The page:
Can easier gears actually help you ride faster?
Does this counterintuitive logic really hold any water in the real world? Alex and Ollie put it to the test
Junior Tech Writer
If you take your road bike and compare it to a bike from 30 years ago, one of the first major differences you are going to come across will be the gearing.
Typically a retro bike would have a cassette with the biggest sprocket being 21 or 23 teeth. Compare that to a modern bike, and you will probably find that it will have at least a 30 tooth sprocket with the potential for 36 in some cases.
But if easier gears allow you to pedal at slower speeds, how can they be used to actually let you ride faster? On the surface it seems like counterintuitive logic to have gears for slow speeds fitted to your bike if you want to increase your speed. One look at pro racers in the modern era and you’ll see that even with these more compact gearing offerings new climbing records are seemingly set here, there and everywhere.
Modern cassettes dwarf the offerings of yesteryear allowing riders to keep a high cadence even on steep gradients
One of the benefits running easier gears is that it will give you the ability to remain in your preferred band of cadence as the road points upwards and gets steeper. Although we all have slightly different natural cadence preferences, whatever we naturally choose is often the most efficient for us. If we find ourselves running out of gears on a steep pitch of a climb the only other way we can continue to pedal is by decreasing our cadence.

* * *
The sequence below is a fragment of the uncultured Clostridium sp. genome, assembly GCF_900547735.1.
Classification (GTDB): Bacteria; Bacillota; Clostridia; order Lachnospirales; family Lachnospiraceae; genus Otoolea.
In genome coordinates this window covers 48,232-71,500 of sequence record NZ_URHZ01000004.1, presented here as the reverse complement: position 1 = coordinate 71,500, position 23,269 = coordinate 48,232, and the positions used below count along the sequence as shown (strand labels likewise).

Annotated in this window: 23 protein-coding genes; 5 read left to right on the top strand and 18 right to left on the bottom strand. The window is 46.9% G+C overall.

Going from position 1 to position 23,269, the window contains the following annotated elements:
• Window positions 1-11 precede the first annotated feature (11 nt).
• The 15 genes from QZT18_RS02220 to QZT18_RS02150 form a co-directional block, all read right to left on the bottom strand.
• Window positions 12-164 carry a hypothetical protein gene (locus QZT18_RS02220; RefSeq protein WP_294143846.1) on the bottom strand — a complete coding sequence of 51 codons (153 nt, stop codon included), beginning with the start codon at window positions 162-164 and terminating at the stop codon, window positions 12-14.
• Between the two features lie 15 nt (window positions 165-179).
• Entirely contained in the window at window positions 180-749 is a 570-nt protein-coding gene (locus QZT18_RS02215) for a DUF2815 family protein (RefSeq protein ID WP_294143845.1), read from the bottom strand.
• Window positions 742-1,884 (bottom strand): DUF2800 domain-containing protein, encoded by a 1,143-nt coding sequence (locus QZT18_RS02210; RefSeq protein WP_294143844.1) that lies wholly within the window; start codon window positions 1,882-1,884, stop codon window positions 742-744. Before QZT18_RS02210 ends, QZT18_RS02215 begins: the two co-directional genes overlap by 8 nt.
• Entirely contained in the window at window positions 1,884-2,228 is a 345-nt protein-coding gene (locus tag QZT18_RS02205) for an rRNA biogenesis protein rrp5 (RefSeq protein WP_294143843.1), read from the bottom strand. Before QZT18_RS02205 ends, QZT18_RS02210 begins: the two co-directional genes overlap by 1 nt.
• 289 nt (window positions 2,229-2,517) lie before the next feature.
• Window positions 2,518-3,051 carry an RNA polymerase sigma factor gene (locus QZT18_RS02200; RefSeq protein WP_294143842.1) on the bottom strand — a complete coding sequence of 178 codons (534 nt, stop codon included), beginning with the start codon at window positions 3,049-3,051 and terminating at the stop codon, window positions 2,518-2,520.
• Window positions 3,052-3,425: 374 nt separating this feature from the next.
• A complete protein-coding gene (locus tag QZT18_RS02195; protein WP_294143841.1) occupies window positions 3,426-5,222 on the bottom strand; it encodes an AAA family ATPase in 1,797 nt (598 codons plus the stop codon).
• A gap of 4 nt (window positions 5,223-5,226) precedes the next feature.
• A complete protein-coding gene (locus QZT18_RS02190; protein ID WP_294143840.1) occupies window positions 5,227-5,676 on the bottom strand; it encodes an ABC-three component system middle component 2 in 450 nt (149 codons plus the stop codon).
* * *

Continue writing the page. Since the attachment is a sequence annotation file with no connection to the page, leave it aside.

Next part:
As your cadence drops, it becomes less and less efficient and begins to transfer a large portion of the cardiovascular load onto your muscles. This moves the effort away from control and into a far less sustainable position that will ramp up the rate of accumulated fatigue.
What is power?
It is important when looking at gearing, cadence and power to understand the intricate relationship between them all. In order to do this, firstly we need to understand just how power is developed and measured. The unit of power is the Watt, which is equivalent to one joule of energy per second. A Watt is produced through a combination of the force put through the pedals multiplied by the amount of times this force is applied.
- Read more: Should we all be doing ramp FTP tests?
In other words, to ride at the same power, a lower cadence is going to require an increased force on the pedals, and equally vice versa if you increase your cadence. As you slow your cadence down and the force required increases, this puts more strain on the muscle fibres in your leg muscles, which eventually leads to muscular fatigue.
Being forced to ride at a low cadence will put a lot of muscular fatigue on your leg muscles
At the other end of the spectrum, riding at an increased cadence will have you putting very little muscular force through the pedals but will put an increased load on your cardiovascular system and your lungs. Therefore finding the right middle ground is important.
In order to collect some real world data on the topic, Alex Paton takes on a three kilometre section of a climb aiming to ride at a fixed power of 200 Watts. The first time up the climb will be on a bike with a maximum climbing gear of 36 x 28 which equates to a ratio of 1:1.29. On his second ascent of the climb a maximum climbing gear of 36 x 36 or a 1:1 gear ratio will be used.
Gear ratios describe the relationship between how many revolutions the rear wheel will go around, for every one complete revolution of the cranks